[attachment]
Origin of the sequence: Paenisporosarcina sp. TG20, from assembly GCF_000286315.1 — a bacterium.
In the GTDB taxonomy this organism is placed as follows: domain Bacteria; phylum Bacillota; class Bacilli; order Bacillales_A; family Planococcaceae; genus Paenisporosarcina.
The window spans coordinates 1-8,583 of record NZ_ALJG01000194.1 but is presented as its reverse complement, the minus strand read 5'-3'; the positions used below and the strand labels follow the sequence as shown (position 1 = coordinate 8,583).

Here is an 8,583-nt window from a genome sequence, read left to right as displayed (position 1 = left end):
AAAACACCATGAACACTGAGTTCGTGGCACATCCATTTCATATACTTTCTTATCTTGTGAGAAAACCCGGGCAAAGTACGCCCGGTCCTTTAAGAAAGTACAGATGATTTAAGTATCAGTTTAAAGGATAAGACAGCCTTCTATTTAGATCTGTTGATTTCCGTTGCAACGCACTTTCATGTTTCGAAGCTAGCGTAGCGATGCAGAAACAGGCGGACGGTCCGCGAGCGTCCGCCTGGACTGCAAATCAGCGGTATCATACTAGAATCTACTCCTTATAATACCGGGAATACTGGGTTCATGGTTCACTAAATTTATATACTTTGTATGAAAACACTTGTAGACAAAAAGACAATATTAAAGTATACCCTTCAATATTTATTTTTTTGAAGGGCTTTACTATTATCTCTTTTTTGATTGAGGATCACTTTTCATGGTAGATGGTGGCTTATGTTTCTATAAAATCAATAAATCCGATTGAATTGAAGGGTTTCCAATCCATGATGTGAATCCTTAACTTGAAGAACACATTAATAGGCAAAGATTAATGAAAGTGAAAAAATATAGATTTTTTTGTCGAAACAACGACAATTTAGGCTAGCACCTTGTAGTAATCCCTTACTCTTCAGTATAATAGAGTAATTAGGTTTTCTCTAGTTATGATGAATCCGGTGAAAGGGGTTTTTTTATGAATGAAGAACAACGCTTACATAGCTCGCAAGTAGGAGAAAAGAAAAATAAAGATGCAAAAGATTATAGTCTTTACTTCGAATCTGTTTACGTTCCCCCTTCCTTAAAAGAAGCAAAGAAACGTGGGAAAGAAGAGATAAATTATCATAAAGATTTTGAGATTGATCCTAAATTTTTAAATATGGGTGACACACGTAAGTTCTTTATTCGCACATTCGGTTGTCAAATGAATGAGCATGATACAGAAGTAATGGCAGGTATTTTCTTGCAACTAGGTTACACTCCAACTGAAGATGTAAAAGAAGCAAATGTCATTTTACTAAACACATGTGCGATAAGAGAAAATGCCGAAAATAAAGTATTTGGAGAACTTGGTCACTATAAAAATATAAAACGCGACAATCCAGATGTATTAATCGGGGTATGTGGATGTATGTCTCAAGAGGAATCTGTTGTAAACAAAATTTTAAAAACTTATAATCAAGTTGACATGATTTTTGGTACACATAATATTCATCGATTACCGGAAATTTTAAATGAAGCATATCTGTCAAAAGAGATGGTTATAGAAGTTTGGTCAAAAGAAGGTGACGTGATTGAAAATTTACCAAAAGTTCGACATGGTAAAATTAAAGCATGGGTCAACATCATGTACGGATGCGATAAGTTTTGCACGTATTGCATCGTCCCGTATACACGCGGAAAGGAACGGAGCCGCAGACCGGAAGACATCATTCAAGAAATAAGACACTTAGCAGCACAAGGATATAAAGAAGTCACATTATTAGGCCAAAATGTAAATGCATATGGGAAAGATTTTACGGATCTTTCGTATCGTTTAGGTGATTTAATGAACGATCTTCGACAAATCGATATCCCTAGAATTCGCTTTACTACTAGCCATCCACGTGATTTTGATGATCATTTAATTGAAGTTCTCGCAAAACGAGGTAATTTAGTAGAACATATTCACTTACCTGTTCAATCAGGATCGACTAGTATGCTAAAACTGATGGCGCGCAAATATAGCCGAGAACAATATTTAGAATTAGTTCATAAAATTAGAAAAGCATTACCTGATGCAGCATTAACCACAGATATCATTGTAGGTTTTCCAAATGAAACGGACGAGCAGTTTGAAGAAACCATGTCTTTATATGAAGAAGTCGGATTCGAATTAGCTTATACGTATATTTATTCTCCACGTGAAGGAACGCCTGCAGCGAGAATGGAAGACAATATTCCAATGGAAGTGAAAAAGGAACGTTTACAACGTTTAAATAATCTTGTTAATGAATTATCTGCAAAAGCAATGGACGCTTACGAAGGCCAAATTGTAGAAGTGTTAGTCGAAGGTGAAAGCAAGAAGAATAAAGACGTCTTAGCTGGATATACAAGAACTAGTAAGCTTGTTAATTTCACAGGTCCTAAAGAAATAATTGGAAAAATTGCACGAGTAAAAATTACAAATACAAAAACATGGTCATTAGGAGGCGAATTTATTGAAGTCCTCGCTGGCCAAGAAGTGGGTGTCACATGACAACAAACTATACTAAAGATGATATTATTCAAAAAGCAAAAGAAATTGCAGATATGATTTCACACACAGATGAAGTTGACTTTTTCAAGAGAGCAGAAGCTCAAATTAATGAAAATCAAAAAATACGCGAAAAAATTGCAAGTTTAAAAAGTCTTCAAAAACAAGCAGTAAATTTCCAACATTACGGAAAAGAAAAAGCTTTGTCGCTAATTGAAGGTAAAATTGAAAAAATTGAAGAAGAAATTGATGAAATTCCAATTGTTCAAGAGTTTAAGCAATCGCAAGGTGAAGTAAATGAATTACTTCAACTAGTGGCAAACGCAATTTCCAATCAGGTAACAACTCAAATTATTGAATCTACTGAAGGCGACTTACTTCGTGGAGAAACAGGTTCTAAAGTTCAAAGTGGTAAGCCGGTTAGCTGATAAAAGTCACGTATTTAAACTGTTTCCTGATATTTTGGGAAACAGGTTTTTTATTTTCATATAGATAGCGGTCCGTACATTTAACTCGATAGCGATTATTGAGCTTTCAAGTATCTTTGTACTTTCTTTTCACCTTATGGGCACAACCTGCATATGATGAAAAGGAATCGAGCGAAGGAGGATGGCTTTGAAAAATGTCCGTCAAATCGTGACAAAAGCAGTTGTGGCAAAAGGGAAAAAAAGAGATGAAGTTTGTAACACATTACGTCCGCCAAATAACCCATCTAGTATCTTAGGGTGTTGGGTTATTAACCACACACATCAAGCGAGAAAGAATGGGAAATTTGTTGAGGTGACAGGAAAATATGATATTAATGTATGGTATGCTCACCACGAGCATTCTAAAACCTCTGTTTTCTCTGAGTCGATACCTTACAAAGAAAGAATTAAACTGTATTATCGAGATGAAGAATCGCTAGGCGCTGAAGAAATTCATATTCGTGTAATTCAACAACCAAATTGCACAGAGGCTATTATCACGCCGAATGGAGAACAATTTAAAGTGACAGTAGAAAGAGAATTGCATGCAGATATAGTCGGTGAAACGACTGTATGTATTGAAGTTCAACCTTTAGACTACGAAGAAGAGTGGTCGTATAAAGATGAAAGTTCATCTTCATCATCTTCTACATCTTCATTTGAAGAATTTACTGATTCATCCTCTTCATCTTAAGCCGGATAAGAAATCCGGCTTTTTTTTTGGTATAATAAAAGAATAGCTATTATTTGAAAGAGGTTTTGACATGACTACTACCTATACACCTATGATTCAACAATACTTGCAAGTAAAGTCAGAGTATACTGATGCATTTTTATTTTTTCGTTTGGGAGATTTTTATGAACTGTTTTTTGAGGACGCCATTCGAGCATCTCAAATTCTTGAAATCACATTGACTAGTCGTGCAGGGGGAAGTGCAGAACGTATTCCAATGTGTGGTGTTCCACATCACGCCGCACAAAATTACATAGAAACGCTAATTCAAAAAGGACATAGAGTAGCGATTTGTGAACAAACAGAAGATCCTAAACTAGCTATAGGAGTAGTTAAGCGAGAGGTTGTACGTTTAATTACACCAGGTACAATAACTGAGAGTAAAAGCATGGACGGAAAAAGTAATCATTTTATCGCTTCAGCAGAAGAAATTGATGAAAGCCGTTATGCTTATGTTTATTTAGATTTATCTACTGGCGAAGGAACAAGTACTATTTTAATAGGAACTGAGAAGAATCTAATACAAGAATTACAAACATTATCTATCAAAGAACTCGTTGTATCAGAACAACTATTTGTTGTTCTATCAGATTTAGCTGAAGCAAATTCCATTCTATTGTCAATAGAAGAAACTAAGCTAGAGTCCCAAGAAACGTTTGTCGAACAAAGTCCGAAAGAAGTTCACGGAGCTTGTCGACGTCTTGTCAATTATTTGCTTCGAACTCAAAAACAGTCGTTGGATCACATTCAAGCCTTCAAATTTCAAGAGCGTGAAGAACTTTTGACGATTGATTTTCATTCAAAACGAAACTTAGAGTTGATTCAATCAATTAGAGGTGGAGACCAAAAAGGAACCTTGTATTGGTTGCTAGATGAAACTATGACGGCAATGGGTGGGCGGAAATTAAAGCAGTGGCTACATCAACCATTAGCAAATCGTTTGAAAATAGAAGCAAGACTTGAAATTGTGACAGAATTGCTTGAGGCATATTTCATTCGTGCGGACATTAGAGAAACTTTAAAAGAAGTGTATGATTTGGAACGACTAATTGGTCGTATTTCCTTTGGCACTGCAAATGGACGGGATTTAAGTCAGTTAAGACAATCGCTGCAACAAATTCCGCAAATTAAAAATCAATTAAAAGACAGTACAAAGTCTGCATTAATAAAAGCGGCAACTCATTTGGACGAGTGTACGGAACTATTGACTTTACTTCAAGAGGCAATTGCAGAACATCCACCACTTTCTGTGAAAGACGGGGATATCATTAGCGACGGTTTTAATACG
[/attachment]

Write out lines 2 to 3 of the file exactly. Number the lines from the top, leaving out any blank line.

In the GTDB taxonomy this organism is placed as follows: domain Bacteria; phylum Bacillota; class Bacilli; order Bacillales_A; family Planococcaceae; genus Paenisporosarcina.
The window spans coordinates 1-8,583 of record NZ_ALJG01000194.1 but is presented as its reverse complement, the minus strand read 5'-3'; the positions used below and the strand labels follow the sequence as shown (position 1 = coordinate 8,583).